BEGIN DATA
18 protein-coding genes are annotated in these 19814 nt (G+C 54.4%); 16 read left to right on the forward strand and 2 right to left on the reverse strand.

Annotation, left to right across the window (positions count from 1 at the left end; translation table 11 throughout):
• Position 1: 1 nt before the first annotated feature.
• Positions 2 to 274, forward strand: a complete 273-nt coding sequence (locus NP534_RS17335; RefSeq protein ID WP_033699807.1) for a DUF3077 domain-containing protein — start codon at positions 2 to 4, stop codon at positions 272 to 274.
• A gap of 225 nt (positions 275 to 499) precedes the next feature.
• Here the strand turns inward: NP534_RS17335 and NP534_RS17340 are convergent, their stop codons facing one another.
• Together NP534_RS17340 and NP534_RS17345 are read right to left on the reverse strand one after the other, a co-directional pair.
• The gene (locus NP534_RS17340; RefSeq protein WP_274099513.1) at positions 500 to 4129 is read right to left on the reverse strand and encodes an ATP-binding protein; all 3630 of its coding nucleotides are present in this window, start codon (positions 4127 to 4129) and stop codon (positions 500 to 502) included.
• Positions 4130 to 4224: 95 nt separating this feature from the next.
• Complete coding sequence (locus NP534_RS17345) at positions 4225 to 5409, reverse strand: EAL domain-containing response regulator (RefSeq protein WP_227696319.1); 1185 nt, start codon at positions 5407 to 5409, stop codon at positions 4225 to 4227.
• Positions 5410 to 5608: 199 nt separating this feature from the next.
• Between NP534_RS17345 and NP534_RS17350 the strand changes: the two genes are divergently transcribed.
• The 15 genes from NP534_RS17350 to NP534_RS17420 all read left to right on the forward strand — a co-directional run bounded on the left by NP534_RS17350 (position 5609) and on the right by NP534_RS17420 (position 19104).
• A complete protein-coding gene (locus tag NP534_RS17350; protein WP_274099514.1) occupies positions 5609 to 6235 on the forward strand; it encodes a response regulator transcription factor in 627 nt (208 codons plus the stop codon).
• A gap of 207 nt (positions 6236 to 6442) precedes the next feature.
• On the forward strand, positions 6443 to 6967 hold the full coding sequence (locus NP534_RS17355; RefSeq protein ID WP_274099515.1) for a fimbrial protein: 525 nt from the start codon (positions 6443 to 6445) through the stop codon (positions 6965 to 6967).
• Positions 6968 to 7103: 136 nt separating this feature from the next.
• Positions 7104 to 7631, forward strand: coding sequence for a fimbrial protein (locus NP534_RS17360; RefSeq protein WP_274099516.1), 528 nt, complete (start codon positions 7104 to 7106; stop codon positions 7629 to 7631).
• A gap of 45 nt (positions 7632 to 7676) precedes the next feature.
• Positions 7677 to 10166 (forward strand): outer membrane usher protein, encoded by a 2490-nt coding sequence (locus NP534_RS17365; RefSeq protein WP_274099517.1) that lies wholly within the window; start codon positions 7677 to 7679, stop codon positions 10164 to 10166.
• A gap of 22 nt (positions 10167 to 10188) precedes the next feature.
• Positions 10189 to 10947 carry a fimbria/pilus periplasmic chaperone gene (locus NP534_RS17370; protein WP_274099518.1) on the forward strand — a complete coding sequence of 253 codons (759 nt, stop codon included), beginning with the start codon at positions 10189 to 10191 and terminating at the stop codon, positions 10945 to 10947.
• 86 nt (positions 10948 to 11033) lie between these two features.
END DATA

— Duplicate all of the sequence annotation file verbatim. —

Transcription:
18 protein-coding genes are annotated in these 19814 nt (G+C 54.4%); 16 read left to right on the forward strand and 2 right to left on the reverse strand.

Annotation, left to right across the window (positions count from 1 at the left end; translation table 11 throughout):
• Position 1: 1 nt before the first annotated feature.
• Positions 2 to 274, forward strand: a complete 273-nt coding sequence (locus NP534_RS17335; RefSeq protein ID WP_033699807.1) for a DUF3077 domain-containing protein — start codon at positions 2 to 4, stop codon at positions 272 to 274.
• A gap of 225 nt (positions 275 to 499) precedes the next feature.
• Here the strand turns inward: NP534_RS17335 and NP534_RS17340 are convergent, their stop codons facing one another.
• Together NP534_RS17340 and NP534_RS17345 are read right to left on the reverse strand one after the other, a co-directional pair.
• The gene (locus NP534_RS17340; RefSeq protein WP_274099513.1) at positions 500 to 4129 is read right to left on the reverse strand and encodes an ATP-binding protein; all 3630 of its coding nucleotides are present in this window, start codon (positions 4127 to 4129) and stop codon (positions 500 to 502) included.
• Positions 4130 to 4224: 95 nt separating this feature from the next.
• Complete coding sequence (locus NP534_RS17345) at positions 4225 to 5409, reverse strand: EAL domain-containing response regulator (RefSeq protein WP_227696319.1); 1185 nt, start codon at positions 5407 to 5409, stop codon at positions 4225 to 4227.
• Positions 5410 to 5608: 199 nt separating this feature from the next.
• Between NP534_RS17345 and NP534_RS17350 the strand changes: the two genes are divergently transcribed.
• The 15 genes from NP534_RS17350 to NP534_RS17420 all read left to right on the forward strand — a co-directional run bounded on the left by NP534_RS17350 (position 5609) and on the right by NP534_RS17420 (position 19104).
• A complete protein-coding gene (locus tag NP534_RS17350; protein WP_274099514.1) occupies positions 5609 to 6235 on the forward strand; it encodes a response regulator transcription factor in 627 nt (208 codons plus the stop codon).
• A gap of 207 nt (positions 6236 to 6442) precedes the next feature.
• On the forward strand, positions 6443 to 6967 hold the full coding sequence (locus NP534_RS17355; RefSeq protein ID WP_274099515.1) for a fimbrial protein: 525 nt from the start codon (positions 6443 to 6445) through the stop codon (positions 6965 to 6967).
• Positions 6968 to 7103: 136 nt separating this feature from the next.
• Positions 7104 to 7631, forward strand: coding sequence for a fimbrial protein (locus NP534_RS17360; RefSeq protein WP_274099516.1), 528 nt, complete (start codon positions 7104 to 7106; stop codon positions 7629 to 7631).
• A gap of 45 nt (positions 7632 to 7676) precedes the next feature.
• Positions 7677 to 10166 (forward strand): outer membrane usher protein, encoded by a 2490-nt coding sequence (locus NP534_RS17365; RefSeq protein WP_274099517.1) that lies wholly within the window; start codon positions 7677 to 7679, stop codon positions 10164 to 10166.
• A gap of 22 nt (positions 10167 to 10188) precedes the next feature.
• Positions 10189 to 10947 carry a fimbria/pilus periplasmic chaperone gene (locus NP534_RS17370; protein WP_274099518.1) on the forward strand — a complete coding sequence of 253 codons (759 nt, stop codon included), beginning with the start codon at positions 10189 to 10191 and terminating at the stop codon, positions 10945 to 10947.
• 86 nt (positions 10948 to 11033) lie between these two features.